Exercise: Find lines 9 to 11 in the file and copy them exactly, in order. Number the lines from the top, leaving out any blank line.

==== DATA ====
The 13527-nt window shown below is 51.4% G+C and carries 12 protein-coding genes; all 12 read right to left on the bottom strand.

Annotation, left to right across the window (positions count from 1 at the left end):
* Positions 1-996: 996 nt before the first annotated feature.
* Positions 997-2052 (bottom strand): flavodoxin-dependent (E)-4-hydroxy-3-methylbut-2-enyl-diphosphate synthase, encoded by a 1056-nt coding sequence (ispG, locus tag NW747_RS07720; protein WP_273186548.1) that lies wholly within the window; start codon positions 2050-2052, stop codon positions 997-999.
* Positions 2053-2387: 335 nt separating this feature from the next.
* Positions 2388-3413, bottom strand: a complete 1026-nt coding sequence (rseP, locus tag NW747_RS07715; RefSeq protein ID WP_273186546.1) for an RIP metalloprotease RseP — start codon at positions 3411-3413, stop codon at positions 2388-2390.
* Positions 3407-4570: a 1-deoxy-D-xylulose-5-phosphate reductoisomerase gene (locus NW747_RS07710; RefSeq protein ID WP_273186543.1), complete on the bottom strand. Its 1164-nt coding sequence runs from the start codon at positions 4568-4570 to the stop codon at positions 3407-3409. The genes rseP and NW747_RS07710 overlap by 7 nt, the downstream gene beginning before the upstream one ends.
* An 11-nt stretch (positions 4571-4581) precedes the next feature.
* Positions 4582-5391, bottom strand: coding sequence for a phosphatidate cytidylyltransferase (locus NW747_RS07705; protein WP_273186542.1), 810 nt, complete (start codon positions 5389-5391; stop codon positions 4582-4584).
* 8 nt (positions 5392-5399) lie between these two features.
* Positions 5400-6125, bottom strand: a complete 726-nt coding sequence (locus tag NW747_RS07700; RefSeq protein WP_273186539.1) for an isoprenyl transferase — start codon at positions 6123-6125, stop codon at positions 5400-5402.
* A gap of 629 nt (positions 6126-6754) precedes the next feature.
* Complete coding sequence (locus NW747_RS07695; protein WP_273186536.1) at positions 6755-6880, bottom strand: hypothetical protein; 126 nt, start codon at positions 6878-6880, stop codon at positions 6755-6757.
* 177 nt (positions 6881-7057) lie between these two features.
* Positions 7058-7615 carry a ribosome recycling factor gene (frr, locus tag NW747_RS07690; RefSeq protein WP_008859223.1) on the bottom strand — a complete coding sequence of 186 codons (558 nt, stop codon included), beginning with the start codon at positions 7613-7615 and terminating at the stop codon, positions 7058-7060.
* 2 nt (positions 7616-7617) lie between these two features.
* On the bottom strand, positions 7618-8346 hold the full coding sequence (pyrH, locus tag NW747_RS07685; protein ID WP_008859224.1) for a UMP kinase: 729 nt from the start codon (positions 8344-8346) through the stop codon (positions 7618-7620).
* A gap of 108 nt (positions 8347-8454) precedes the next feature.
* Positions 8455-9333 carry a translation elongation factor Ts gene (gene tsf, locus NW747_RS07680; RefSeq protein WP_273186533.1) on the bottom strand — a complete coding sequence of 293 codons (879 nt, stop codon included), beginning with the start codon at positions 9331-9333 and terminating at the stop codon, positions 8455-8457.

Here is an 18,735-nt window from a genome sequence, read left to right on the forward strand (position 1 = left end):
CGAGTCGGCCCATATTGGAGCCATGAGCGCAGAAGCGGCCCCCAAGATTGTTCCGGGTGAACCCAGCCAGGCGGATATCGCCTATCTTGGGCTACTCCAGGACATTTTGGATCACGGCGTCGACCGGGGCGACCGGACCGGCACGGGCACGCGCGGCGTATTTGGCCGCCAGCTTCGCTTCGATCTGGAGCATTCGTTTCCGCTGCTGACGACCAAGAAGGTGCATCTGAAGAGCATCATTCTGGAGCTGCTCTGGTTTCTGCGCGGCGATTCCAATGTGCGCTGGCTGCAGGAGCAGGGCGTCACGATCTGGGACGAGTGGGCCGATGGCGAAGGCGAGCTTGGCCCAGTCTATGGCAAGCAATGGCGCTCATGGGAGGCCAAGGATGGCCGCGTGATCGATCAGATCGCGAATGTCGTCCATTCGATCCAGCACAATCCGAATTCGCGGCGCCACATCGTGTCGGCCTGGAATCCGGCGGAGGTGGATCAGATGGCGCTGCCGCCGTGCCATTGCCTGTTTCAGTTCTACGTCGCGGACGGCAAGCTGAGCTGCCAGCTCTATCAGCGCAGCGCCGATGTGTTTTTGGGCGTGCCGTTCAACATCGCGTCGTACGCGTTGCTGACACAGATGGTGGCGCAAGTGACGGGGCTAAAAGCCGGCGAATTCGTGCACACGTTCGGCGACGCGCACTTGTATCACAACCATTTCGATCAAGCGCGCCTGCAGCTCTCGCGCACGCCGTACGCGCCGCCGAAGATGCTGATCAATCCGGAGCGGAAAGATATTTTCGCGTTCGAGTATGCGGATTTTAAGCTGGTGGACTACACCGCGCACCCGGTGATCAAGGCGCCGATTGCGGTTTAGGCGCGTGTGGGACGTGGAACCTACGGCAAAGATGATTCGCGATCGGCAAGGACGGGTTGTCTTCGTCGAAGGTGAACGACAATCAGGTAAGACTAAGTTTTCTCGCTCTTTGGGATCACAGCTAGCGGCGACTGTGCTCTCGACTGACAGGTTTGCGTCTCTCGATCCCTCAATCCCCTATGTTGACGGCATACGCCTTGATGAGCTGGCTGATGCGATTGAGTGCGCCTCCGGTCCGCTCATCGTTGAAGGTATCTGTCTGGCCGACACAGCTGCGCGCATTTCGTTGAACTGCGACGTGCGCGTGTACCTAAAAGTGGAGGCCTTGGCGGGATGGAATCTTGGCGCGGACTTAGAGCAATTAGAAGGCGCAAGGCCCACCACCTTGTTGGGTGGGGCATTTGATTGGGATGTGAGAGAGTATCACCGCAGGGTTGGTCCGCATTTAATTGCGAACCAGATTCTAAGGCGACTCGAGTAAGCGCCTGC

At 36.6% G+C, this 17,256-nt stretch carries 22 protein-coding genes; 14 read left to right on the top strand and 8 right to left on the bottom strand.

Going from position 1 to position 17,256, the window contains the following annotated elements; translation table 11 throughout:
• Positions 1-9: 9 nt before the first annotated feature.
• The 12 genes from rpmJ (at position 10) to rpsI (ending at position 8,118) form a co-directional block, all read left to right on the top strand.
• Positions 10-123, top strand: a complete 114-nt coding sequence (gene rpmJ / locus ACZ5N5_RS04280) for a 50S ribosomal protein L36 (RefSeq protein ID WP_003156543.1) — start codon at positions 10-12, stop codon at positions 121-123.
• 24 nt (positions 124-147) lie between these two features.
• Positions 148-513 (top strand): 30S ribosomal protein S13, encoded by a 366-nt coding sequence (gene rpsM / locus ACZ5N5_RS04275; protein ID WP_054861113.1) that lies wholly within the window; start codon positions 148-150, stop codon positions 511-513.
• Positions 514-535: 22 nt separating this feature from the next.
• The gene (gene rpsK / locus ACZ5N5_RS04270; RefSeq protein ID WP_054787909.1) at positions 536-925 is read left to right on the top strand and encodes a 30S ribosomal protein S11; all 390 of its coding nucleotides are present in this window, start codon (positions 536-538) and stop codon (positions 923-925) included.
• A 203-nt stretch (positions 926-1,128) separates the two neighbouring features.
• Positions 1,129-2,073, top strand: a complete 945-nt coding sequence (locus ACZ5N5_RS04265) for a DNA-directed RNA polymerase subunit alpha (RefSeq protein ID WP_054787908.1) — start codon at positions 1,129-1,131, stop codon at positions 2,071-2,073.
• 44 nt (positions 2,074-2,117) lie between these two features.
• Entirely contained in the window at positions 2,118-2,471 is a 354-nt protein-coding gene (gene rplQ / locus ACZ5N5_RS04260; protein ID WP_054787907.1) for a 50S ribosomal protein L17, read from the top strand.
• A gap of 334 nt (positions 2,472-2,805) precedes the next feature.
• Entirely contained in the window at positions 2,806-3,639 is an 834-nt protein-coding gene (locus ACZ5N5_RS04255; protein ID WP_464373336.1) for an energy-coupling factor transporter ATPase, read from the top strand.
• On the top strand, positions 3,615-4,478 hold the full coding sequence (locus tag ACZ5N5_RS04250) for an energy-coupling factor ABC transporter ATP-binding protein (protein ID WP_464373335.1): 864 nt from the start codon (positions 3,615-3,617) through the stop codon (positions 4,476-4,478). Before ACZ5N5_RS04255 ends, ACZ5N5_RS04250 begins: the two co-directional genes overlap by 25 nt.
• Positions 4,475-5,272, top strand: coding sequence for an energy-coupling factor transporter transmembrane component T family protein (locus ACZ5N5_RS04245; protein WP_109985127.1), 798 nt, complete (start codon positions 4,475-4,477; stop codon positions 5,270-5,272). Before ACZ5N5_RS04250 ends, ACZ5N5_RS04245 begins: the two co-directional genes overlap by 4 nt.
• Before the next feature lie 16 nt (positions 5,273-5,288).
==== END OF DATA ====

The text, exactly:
* Positions 4582-5391, bottom strand: coding sequence for a phosphatidate cytidylyltransferase (locus NW747_RS07705; protein WP_273186542.1), 810 nt, complete (start codon positions 5389-5391; stop codon positions 4582-4584).
* 8 nt (positions 5392-5399) lie between these two features.
* Positions 5400-6125, bottom strand: a complete 726-nt coding sequence (locus tag NW747_RS07700; RefSeq protein WP_273186539.1) for an isoprenyl transferase — start codon at positions 6123-6125, stop codon at positions 5400-5402.